Just got my copy of BESM3e in the mail (like, the mailman handed me the box from Amazon 5 minutes ago, so I haven’t even opened it just yet. I also gave into temptation and ordered some Japanese TRPGs from Amazon Japan:

  • Alshard ff
  • RuLiLuRa (which I totally can’t say at all)
  • Arianrhod (which was apparently published in a bunko/little paperback format for about 700 yen)
  • The latest issue of Role&Roll, which AFAIK is Japan’s main tabletop RPG magazine.

I also got some manga (Rozen Maiden, Genshiken, and Yotsubato! all came out with new volumes), and caved in and got those “Moe Moe” guides to ancient and modern weapons.


I know there’s maybe four or five people who really read this (Elton, Guy, Mori, and occasionally Jake), but I’m going to go over where things are, admittedly more for my own benefit. This has been a very strange winter break for me, and I’m not totally sure I’m ready for more grad school in the spring, but we’ll see. My fan translation of Maid RPG has kind of gotten sidetracked on account of other, more pressing projects (like translation work that I get paid for).

Probably the biggest thing for me, RPG-wise, is Moonsick. This weird little RPG, inspired by Superflat surrealism, is a possible candidate for the next volume of Push, but it needs a major overhaul from my first draft. Surprisingly helpful thread on it here. Rethinking the game has been a wonderful challenge, and I think I’m moving in the right direction.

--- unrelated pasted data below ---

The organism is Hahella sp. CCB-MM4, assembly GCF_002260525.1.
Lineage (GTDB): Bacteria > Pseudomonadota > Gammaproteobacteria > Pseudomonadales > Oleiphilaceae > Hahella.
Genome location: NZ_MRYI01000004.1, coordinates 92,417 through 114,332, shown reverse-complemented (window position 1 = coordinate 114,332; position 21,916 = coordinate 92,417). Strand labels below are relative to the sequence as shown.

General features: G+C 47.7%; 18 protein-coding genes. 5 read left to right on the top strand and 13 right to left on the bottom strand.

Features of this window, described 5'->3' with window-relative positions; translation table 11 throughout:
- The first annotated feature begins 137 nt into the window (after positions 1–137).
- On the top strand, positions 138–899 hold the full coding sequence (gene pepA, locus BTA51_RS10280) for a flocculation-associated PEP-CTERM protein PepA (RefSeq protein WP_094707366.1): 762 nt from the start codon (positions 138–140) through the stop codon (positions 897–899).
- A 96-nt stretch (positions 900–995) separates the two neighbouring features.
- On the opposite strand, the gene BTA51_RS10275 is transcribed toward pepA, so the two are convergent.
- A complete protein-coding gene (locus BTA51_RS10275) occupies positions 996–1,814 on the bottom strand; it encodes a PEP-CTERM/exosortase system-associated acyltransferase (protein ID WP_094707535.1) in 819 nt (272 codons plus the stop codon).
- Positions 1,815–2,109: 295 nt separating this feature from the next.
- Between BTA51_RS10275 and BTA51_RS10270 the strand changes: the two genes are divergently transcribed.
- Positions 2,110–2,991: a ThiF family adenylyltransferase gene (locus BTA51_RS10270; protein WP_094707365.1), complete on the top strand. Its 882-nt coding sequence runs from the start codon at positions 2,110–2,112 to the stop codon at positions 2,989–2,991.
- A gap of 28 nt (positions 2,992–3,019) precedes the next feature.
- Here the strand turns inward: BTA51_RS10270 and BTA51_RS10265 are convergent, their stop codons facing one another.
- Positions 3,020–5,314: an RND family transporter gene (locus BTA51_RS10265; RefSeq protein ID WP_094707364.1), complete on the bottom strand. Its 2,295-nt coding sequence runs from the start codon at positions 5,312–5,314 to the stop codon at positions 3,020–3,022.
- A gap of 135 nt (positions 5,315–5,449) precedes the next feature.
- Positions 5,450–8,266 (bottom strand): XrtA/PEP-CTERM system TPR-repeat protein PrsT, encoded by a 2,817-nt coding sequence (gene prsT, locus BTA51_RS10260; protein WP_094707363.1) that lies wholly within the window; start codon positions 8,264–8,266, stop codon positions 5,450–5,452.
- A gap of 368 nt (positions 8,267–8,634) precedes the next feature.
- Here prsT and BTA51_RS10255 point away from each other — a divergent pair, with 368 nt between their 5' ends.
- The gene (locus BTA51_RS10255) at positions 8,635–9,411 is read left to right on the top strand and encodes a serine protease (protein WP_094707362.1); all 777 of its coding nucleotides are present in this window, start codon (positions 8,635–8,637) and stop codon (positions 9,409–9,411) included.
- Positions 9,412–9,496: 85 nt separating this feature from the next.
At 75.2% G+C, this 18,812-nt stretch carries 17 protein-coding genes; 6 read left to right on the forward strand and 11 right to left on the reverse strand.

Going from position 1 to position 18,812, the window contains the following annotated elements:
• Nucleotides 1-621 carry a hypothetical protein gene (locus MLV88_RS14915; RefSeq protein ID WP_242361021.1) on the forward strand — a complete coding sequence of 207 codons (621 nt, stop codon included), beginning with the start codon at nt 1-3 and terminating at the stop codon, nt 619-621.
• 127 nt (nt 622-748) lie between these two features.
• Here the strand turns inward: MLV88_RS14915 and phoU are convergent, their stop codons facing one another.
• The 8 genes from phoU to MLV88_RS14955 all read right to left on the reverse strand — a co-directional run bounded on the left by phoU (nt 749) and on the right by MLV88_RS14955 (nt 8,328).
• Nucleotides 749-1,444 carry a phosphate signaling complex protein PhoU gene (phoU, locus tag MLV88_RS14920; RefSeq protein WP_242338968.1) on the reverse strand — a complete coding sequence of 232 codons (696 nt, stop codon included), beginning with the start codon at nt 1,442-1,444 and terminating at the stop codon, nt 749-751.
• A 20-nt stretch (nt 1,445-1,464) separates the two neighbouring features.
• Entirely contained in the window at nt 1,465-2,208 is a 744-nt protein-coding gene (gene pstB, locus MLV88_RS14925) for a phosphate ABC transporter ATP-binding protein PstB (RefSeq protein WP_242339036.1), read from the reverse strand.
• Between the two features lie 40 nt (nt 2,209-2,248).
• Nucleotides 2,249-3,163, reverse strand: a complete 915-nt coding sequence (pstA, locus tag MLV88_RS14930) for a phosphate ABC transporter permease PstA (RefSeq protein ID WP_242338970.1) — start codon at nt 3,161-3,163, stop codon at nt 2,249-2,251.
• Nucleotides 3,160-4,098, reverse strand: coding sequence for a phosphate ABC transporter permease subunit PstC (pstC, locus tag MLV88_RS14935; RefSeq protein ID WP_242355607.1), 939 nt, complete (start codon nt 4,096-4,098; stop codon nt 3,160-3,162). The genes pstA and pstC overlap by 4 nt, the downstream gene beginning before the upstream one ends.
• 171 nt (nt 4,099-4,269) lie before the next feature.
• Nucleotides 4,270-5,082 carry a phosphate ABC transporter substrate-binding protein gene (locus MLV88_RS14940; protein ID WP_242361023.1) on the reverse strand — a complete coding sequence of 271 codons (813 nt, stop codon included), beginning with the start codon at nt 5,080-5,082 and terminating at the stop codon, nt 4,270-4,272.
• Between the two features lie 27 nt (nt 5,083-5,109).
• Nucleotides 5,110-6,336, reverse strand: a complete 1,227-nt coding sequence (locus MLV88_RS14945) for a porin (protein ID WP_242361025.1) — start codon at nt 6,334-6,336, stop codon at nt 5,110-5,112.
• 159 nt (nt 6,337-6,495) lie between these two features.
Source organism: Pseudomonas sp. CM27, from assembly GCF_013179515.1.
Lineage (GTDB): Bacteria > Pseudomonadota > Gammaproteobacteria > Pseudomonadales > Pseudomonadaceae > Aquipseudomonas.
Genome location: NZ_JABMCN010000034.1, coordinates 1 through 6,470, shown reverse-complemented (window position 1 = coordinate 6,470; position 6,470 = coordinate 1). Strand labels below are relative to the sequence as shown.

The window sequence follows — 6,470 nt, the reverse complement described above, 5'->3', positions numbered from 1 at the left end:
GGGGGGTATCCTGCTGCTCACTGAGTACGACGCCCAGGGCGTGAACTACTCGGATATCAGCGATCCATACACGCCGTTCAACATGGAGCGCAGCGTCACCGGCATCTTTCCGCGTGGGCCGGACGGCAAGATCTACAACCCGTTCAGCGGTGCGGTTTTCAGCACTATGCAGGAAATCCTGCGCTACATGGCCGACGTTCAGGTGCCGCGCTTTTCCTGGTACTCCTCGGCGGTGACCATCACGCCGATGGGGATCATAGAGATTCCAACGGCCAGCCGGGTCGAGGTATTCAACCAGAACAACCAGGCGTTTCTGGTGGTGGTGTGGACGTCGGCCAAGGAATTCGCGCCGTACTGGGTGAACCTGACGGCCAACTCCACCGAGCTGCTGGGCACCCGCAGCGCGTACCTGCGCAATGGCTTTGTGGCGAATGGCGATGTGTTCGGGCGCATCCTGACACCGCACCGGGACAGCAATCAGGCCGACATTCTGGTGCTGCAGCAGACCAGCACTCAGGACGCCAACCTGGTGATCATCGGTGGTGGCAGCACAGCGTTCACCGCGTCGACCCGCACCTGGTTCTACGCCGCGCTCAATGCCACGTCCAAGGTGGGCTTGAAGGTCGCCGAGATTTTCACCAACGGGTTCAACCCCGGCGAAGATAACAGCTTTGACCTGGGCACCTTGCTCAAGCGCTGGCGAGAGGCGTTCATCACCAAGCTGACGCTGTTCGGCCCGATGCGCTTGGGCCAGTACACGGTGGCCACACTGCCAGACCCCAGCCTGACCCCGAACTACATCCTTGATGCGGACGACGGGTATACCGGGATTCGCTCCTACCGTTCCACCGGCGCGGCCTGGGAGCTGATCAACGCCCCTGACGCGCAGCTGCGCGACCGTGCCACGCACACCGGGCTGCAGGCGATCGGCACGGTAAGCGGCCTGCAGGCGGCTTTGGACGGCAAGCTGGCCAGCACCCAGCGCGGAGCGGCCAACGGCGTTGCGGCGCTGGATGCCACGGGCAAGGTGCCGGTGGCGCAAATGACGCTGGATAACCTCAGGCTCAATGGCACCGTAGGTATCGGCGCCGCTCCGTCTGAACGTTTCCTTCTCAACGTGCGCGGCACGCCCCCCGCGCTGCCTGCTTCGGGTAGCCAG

At some point I do still want to do the we are flat game anthology, but I’m thinking for that I’ll replace Moonsick with something deliberately aimed at looking at American otaku through a Superflat-like lens. One of the inherent limitations of this project is that I’m an American (if a Japanophile) interpreting these elements of Japanese culture. The similarities and differences between American and Japanese otaku are a source of endless fascination to me, after all.

We also finally had our first real session of Ghostbusters, run by my friend Elton, and it rocked. He honestly keeps impressing me with his GMing skills and creativity, and everyone else was unusually on the ball last night. And my character, an amoral technical guy named Art Griffin, is incredibly fun to play.

Clancy: “Yeah, I’ve flow before. Military vehicles.”
Oswaldo: “Don’t listen to him! He means he’s flown a jeep!

Which leaves just about everything else being neglected. It’s been weeks since I had a chance to look at Tokyo Heroes, much less Thrash 2.0. Hopefully school won’t totally kill my free time.

Tokyo Heroes: External Playtest

Mendel Schmiedekamp from the Story Games forum was kind enough to run a session of Tokyo Heroes the other day, and today he emailed me with the results. Not surprisingly, this was major food for thought, and it shows that as far as the game has come, it has a long way to go yet. I’m extremely grateful to have gotten this opportunity, since it exposed some stuff about the game that didn’t really come up with my group, at least not in the first session. I’m onto something (one of my friends called the game “addictive”) but there’s still plenty of work to do.

On the plus side, for his group character creation went very well, and became this sort of mashup of evil aliens and Iron Chef. (“the main villain being Apocalyptic Chef Andromedan – who is planning to cook Earth as part of his course for Theme Ingredient: Mortal Souls.”)